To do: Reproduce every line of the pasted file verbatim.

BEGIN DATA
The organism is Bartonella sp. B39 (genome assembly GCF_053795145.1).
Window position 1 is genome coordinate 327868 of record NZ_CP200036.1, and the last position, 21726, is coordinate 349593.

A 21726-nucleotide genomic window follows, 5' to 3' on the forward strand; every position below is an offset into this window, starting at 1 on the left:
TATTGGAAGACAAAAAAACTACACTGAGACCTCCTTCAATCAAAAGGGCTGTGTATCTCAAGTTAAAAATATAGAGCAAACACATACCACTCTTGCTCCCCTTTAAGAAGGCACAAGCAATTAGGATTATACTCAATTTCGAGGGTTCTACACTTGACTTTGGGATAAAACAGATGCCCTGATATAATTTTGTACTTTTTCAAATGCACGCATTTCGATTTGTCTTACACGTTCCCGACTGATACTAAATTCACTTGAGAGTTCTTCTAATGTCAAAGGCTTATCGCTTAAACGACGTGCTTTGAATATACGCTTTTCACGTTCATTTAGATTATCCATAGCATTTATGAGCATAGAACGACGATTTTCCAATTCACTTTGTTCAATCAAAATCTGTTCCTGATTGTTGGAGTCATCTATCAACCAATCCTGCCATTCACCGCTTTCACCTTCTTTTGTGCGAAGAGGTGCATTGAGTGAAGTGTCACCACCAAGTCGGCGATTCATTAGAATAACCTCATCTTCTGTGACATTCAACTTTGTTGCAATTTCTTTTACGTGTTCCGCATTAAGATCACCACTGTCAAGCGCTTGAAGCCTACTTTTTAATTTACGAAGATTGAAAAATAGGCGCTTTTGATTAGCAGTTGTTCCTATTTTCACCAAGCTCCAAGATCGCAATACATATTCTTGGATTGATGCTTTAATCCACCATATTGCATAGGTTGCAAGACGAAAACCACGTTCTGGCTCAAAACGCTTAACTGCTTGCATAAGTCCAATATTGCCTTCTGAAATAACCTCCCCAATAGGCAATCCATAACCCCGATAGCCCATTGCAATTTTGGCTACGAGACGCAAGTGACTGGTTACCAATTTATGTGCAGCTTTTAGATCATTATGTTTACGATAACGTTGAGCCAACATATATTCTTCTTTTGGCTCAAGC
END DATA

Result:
The organism is Bartonella sp. B39 (genome assembly GCF_053795145.1).
Window position 1 is genome coordinate 327868 of record NZ_CP200036.1, and the last position, 21726, is coordinate 349593.

A 21726-nucleotide genomic window follows, 5' to 3' on the forward strand; every position below is an offset into this window, starting at 1 on the left:
TATTGGAAGACAAAAAAACTACACTGAGACCTCCTTCAATCAAAAGGGCTGTGTATCTCAAGTTAAAAATATAGAGCAAACACATACCACTCTTGCTCCCCTTTAAGAAGGCACAAGCAATTAGGATTATACTCAATTTCGAGGGTTCTACACTTGACTTTGGGATAAAACAGATGCCCTGATATAATTTTGTACTTTTTCAAATGCACGCATTTCGATTTGTCTTACACGTTCCCGACTGATACTAAATTCACTTGAGAGTTCTTCTAATGTCAAAGGCTTATCGCTTAAACGACGTGCTTTGAATATACGCTTTTCACGTTCATTTAGATTATCCATAGCATTTATGAGCATAGAACGACGATTTTCCAATTCACTTTGTTCAATCAAAATCTGTTCCTGATTGTTGGAGTCATCTATCAACCAATCCTGCCATTCACCGCTTTCACCTTCTTTTGTGCGAAGAGGTGCATTGAGTGAAGTGTCACCACCAAGTCGGCGATTCATTAGAATAACCTCATCTTCTGTGACATTCAACTTTGTTGCAATTTCTTTTACGTGTTCCGCATTAAGATCACCACTGTCAAGCGCTTGAAGCCTACTTTTTAATTTACGAAGATTGAAAAATAGGCGCTTTTGATTAGCAGTTGTTCCTATTTTCACCAAGCTCCAAGATCGCAATACATATTCTTGGATTGATGCTTTAATCCACCATATTGCATAGGTTGCAAGACGAAAACCACGTTCTGGCTCAAAACGCTTAACTGCTTGCATAAGTCCAATATTGCCTTCTGAAATAACCTCCCCAATAGGCAATCCATAACCCCGATAGCCCATTGCAATTTTGGCTACGAGACGCAAGTGACTGGTTACCAATTTATGTGCAGCTTTTAGATCATTATGTTTACGATAACGTTGAGCCAACATATATTCTTCTTTTGGCTCAAGC